A little-known indie film is now available to stream on iTunes and VOD, and there are many reasons why it should be on your radar.

“AWOL” commands attention not only because of its subject matter– lesbian and bi-curious women in rural America– but also because of its strong female writer/director at the helm, Deb Shoval. Starring Lola Kirke and Breeda Wool, “AWOL” is a slice of life drama about navigating through the choppy waters of a budding relationship and the determination to come out from the other side unscathed, or at least as gently as possible.

Joey (Kirke) sits with her mother at an Army recruitment center, entertaining the thought of signing up to escape the small town she currently resides in. When she’s not working the ice cream stand at the town’s local carnival, she is working other odd jobs like tending to farm animals. Her only distraction from the daily monotony of her life is the evolving relationship with Rayna (Wool), an outgoing bad girl-type with baggage. Rayna is married to a man who acts more like a deadbeat husband than an equal partner, multiple children, and no desire to leave their small town. However, she proves to be a positive influence when she gets Joey to follow through on signing up for the Army.

[Shoval] creates a love story that is wrapped up in euphoria, confusion, and heartache all at once and portrays a pretty accurate depiction of messy love.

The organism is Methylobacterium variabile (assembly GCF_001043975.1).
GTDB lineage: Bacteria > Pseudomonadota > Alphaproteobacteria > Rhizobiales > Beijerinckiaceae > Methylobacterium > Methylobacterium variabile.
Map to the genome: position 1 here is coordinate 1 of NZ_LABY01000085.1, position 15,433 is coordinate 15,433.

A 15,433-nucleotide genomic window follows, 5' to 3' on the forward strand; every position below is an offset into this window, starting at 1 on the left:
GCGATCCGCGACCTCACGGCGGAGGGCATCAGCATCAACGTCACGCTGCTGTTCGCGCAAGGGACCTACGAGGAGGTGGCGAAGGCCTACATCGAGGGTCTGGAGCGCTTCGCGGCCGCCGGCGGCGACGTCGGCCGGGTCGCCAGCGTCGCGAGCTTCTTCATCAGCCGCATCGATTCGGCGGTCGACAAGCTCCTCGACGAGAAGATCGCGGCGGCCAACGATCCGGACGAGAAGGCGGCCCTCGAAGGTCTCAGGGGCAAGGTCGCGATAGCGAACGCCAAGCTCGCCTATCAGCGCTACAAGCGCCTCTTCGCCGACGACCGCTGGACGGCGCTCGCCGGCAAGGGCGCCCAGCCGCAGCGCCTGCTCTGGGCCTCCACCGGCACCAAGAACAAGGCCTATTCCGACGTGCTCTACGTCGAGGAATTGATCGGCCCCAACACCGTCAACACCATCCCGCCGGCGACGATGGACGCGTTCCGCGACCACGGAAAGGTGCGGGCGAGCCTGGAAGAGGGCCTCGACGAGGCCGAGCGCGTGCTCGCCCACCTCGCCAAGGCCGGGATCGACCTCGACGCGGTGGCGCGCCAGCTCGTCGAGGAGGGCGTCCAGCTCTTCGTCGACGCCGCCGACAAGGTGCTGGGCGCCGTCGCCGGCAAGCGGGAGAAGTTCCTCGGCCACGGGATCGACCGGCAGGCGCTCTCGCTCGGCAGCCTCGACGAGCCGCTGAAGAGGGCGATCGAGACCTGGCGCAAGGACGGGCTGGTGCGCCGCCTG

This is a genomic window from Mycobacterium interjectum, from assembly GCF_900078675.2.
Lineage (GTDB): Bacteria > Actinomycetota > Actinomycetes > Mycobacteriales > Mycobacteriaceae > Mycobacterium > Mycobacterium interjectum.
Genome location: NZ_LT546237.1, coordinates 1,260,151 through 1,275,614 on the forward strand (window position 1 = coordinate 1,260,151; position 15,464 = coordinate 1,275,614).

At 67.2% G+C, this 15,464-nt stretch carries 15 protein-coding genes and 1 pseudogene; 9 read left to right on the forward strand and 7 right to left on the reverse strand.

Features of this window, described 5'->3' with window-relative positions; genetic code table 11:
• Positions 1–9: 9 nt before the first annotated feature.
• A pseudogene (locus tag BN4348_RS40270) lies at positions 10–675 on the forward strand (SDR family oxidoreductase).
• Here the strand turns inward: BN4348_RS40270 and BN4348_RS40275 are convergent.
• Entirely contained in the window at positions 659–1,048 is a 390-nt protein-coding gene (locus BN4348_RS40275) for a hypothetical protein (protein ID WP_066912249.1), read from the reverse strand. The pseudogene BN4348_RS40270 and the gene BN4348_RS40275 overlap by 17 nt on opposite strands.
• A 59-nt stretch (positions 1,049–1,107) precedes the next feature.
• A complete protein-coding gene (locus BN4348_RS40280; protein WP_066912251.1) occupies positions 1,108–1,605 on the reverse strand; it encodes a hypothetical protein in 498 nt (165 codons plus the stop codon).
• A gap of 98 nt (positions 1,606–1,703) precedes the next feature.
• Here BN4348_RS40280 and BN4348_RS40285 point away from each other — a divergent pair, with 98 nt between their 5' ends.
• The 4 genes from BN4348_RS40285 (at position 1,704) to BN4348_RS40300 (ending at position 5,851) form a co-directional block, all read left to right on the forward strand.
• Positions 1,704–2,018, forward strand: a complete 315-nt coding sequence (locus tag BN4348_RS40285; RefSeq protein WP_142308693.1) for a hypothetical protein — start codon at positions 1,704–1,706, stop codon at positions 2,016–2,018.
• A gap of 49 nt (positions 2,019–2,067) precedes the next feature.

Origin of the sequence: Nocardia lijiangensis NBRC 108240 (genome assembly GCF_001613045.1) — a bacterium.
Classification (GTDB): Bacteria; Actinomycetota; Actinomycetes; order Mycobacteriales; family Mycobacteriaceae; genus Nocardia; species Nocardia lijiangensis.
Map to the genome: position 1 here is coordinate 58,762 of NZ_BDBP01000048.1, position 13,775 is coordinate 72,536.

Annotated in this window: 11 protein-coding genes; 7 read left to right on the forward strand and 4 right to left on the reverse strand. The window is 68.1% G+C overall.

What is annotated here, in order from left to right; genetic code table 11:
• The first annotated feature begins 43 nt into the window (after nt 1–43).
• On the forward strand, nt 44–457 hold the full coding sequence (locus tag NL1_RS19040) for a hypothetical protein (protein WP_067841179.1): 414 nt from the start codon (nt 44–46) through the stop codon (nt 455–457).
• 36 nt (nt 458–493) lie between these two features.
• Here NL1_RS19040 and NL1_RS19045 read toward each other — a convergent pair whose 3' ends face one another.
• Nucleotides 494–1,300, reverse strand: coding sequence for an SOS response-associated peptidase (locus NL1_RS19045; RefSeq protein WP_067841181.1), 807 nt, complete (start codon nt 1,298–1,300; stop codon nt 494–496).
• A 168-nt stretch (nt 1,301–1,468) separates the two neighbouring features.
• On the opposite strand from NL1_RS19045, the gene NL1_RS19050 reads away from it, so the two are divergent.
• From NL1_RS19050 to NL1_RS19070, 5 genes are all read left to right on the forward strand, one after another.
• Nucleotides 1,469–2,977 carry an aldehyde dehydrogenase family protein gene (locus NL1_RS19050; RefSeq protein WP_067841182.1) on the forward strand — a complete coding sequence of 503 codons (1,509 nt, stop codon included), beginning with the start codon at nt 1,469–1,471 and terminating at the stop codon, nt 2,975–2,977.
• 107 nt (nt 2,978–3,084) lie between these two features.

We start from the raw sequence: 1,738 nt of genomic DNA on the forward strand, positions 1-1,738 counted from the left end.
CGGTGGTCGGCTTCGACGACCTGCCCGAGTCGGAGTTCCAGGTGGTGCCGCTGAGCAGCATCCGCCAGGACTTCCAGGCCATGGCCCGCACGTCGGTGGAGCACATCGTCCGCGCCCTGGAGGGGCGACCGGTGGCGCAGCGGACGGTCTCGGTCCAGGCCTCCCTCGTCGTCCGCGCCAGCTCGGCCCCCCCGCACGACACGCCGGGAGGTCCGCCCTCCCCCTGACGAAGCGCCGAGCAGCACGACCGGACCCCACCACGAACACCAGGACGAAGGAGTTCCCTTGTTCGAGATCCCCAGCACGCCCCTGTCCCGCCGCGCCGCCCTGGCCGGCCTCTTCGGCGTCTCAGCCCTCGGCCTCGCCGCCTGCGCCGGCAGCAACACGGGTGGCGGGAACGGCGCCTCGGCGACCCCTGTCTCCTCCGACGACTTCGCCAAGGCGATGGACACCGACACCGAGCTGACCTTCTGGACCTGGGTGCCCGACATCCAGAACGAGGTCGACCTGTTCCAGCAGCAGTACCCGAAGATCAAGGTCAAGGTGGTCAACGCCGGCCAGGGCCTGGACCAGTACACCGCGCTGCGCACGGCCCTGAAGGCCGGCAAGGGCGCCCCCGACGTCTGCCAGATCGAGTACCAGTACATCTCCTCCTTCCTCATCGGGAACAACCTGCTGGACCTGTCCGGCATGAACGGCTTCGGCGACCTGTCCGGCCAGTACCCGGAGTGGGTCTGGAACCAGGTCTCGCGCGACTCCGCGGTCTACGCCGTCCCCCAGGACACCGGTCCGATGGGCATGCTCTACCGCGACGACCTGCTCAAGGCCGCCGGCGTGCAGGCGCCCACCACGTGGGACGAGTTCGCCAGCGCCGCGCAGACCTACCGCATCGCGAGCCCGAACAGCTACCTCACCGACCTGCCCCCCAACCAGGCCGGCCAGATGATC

Joey joins the Army and uses her mechanical skills to focus on fixing cars and tanks. Despite the distraction, she can’t let go of the love she has back home with Rayna. That love is reciprocated and consummated many times when Joey returns home for a quick break before deploying to Afghanistan. Confused on whether to follow her head or her heart, Joey thinks about abandoning her contract with the Army to run away with her lover and her two children to start a new life. Joey believes that with love, anything is possible, but little does she know that Rayna may be hiding a dark secret and ulterior motive that could cause Joey’s world to come crashing down.

“AWOL” is director Deb Shoval’s first feature film and it debuted at the 2016 Tribeca Film Festival. She creates a love story that is wrapped up in euphoria, confusion, and heartache all at once and portrays a pretty accurate depiction of messy love. She gives the protagonist, Lola Kirke, a lot to work with in terms of a dynamic and layered character. Kirke has a tough exterior but knows when to expose her vulnerability. With an infectious laugh and moody singing voice, Kirke embodies the character of Joey with realism and empathy.

At times, “AWOL” feels like watered down mix between “Thelma and Louise” and “Brokeback Mountain,” but it holds a uniqueness all on its own. At its core, “AWOL” is a love story about constricted love in a poverty-stricken town in rural America, and the lengths one goes through to achieve her version of the “American Dream.”

“AWOL” is rated PG-13. 85 minutes. Now streaming on iTunes, Amazon Video, and VOD.